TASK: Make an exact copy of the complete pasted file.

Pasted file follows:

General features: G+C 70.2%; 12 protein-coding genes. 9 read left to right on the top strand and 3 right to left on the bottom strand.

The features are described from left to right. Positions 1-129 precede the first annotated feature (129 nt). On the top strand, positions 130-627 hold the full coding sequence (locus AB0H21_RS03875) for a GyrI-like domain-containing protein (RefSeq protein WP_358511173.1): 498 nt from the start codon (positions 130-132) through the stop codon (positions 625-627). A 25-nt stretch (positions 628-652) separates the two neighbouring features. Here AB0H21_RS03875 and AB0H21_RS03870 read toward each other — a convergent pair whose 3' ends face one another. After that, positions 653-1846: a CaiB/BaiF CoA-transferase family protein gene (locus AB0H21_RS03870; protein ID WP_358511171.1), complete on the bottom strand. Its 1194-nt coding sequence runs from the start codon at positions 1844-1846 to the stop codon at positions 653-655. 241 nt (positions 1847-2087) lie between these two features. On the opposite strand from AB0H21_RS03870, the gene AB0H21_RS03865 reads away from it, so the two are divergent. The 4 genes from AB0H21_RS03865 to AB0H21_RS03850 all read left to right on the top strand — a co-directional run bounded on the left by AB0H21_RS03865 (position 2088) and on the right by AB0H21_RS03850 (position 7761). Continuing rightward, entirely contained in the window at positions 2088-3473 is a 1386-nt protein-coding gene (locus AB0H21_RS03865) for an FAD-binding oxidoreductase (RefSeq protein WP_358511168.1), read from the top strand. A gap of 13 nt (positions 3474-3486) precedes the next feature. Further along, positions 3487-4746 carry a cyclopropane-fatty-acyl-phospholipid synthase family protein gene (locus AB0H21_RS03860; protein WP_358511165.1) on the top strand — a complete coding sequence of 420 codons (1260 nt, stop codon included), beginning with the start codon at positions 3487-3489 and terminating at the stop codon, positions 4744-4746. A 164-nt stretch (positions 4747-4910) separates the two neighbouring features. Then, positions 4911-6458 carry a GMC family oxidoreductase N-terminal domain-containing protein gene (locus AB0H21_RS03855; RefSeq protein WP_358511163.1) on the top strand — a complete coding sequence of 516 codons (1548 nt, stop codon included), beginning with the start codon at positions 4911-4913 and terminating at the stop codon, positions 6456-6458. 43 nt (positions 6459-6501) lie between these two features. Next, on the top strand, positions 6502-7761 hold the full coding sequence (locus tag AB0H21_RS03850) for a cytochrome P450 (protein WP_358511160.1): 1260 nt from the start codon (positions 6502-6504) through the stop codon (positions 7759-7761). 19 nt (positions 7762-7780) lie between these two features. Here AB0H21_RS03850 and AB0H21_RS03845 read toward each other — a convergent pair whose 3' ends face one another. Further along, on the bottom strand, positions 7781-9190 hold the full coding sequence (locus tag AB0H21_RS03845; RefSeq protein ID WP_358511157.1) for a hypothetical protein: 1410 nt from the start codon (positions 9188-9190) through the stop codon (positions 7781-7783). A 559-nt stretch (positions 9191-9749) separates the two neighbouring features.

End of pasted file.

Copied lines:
General features: G+C 70.2%; 12 protein-coding genes. 9 read left to right on the top strand and 3 right to left on the bottom strand.

The features are described from left to right. Positions 1-129 precede the first annotated feature (129 nt). On the top strand, positions 130-627 hold the full coding sequence (locus AB0H21_RS03875) for a GyrI-like domain-containing protein (RefSeq protein WP_358511173.1): 498 nt from the start codon (positions 130-132) through the stop codon (positions 625-627). A 25-nt stretch (positions 628-652) separates the two neighbouring features. Here AB0H21_RS03875 and AB0H21_RS03870 read toward each other — a convergent pair whose 3' ends face one another. After that, positions 653-1846: a CaiB/BaiF CoA-transferase family protein gene (locus AB0H21_RS03870; protein ID WP_358511171.1), complete on the bottom strand. Its 1194-nt coding sequence runs from the start codon at positions 1844-1846 to the stop codon at positions 653-655. 241 nt (positions 1847-2087) lie between these two features. On the opposite strand from AB0H21_RS03870, the gene AB0H21_RS03865 reads away from it, so the two are divergent. The 4 genes from AB0H21_RS03865 to AB0H21_RS03850 all read left to right on the top strand — a co-directional run bounded on the left by AB0H21_RS03865 (position 2088) and on the right by AB0H21_RS03850 (position 7761). Continuing rightward, entirely contained in the window at positions 2088-3473 is a 1386-nt protein-coding gene (locus AB0H21_RS03865) for an FAD-binding oxidoreductase (RefSeq protein WP_358511168.1), read from the top strand. A gap of 13 nt (positions 3474-3486) precedes the next feature. Further along, positions 3487-4746 carry a cyclopropane-fatty-acyl-phospholipid synthase family protein gene (locus AB0H21_RS03860; protein WP_358511165.1) on the top strand — a complete coding sequence of 420 codons (1260 nt, stop codon included), beginning with the start codon at positions 3487-3489 and terminating at the stop codon, positions 4744-4746. A 164-nt stretch (positions 4747-4910) separates the two neighbouring features. Then, positions 4911-6458 carry a GMC family oxidoreductase N-terminal domain-containing protein gene (locus AB0H21_RS03855; RefSeq protein WP_358511163.1) on the top strand — a complete coding sequence of 516 codons (1548 nt, stop codon included), beginning with the start codon at positions 4911-4913 and terminating at the stop codon, positions 6456-6458. 43 nt (positions 6459-6501) lie between these two features. Next, on the top strand, positions 6502-7761 hold the full coding sequence (locus tag AB0H21_RS03850) for a cytochrome P450 (protein WP_358511160.1): 1260 nt from the start codon (positions 6502-6504) through the stop codon (positions 7759-7761). 19 nt (positions 7762-7780) lie between these two features. Here AB0H21_RS03850 and AB0H21_RS03845 read toward each other — a convergent pair whose 3' ends face one another. Further along, on the bottom strand, positions 7781-9190 hold the full coding sequence (locus tag AB0H21_RS03845; RefSeq protein ID WP_358511157.1) for a hypothetical protein: 1410 nt from the start codon (positions 9188-9190) through the stop codon (positions 7781-7783). A 559-nt stretch (positions 9191-9749) separates the two neighbouring features.